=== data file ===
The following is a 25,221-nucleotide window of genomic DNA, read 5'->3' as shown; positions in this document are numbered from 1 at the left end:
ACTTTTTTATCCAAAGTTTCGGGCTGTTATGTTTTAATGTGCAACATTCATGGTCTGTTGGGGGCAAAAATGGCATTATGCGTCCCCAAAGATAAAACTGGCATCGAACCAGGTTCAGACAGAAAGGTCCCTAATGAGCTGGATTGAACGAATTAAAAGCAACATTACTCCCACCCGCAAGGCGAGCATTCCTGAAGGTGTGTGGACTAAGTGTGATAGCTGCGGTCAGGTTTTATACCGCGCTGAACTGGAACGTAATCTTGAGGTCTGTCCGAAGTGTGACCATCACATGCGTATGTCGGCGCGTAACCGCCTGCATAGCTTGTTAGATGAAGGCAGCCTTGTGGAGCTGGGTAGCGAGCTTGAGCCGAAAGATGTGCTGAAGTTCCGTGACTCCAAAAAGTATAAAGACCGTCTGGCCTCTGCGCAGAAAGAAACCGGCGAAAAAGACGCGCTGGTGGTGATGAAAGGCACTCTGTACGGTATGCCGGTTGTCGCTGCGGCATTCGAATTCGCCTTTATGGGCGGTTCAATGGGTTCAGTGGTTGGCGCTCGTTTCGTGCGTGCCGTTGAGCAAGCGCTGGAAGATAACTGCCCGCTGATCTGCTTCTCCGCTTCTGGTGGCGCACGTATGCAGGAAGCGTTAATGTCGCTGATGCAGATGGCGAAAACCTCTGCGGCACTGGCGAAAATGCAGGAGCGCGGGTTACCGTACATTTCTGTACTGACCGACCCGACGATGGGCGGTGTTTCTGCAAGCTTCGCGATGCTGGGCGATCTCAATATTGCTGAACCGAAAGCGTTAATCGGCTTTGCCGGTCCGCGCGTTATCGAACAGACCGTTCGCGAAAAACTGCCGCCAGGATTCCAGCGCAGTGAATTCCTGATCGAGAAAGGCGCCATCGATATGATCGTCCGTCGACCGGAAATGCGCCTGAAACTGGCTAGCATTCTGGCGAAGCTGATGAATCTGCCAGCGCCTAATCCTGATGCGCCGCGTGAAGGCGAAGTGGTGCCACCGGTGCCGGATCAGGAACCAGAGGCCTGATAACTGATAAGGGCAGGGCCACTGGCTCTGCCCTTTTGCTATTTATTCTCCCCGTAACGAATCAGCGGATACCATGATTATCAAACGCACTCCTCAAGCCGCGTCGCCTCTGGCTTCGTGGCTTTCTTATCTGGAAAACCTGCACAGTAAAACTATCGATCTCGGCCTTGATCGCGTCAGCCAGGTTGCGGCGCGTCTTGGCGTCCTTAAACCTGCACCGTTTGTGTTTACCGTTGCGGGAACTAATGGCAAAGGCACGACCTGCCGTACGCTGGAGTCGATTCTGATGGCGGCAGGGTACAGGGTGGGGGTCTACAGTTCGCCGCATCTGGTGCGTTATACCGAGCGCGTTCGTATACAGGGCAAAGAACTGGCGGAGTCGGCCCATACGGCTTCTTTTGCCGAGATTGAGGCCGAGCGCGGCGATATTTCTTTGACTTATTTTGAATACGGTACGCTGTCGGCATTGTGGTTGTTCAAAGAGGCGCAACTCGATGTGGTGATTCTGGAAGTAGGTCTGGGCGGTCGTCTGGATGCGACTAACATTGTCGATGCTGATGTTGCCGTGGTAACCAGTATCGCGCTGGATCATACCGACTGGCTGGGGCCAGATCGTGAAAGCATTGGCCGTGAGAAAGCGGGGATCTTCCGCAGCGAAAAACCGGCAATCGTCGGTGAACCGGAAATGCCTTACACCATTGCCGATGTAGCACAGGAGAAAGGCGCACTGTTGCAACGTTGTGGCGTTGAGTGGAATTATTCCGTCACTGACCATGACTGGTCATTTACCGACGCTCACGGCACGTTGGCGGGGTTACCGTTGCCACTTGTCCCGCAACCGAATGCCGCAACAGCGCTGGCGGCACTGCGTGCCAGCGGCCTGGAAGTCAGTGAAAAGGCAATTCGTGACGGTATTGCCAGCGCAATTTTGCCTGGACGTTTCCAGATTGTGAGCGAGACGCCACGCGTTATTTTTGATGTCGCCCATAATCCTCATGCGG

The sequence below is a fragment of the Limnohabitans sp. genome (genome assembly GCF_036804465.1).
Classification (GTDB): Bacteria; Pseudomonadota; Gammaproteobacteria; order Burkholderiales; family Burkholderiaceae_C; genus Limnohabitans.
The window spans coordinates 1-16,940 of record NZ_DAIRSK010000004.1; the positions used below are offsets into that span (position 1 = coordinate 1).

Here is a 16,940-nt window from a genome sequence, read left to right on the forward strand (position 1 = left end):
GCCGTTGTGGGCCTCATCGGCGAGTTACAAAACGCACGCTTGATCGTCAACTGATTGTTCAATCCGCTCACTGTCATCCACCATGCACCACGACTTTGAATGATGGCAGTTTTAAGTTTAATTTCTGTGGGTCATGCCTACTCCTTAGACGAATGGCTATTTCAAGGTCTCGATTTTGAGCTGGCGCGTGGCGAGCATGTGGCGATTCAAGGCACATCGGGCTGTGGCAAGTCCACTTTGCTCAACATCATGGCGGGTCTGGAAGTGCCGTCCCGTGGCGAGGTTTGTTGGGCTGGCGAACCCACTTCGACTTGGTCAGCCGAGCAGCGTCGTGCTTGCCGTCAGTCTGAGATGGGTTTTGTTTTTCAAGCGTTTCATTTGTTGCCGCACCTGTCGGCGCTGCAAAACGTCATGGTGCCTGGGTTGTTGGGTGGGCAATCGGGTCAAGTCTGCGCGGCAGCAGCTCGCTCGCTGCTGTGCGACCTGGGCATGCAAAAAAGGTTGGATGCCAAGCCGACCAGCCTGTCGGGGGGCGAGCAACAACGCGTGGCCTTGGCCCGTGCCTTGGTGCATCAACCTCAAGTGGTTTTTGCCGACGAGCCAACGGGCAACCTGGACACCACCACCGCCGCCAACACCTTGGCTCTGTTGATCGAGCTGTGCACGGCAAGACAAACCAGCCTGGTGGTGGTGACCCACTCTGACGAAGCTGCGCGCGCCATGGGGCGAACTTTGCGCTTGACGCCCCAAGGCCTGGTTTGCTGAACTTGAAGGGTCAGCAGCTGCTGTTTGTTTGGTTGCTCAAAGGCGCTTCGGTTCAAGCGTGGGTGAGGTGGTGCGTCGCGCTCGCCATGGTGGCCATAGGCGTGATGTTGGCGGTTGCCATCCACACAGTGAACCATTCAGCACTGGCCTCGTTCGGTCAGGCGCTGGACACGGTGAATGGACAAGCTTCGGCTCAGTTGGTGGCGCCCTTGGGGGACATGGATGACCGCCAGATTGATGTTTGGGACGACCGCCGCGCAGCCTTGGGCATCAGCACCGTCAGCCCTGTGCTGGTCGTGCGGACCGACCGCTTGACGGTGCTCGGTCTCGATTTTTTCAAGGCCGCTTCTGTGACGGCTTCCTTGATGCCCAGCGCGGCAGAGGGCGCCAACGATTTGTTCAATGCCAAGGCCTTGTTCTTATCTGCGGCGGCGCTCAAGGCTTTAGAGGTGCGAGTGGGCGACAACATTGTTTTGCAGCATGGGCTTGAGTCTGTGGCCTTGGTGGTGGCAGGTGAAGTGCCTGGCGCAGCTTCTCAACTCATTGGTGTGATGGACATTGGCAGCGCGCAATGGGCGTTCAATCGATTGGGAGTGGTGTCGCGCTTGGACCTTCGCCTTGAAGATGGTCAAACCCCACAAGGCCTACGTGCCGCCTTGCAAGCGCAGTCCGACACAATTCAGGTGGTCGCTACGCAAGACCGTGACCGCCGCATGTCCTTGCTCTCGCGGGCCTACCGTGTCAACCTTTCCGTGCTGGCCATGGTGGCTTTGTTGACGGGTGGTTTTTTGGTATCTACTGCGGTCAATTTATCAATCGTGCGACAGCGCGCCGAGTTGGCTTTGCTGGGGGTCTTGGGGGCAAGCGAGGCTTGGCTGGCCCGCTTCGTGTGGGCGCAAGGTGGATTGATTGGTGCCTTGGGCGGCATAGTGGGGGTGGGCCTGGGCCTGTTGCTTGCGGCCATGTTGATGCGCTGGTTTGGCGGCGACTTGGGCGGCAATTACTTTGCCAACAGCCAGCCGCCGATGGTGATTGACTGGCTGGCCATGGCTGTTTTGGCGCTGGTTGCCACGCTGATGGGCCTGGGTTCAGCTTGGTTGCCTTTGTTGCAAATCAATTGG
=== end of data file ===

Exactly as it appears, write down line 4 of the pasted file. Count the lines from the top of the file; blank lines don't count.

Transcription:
Classification (GTDB): Bacteria; Pseudomonadota; Gammaproteobacteria; order Burkholderiales; family Burkholderiaceae_C; genus Limnohabitans.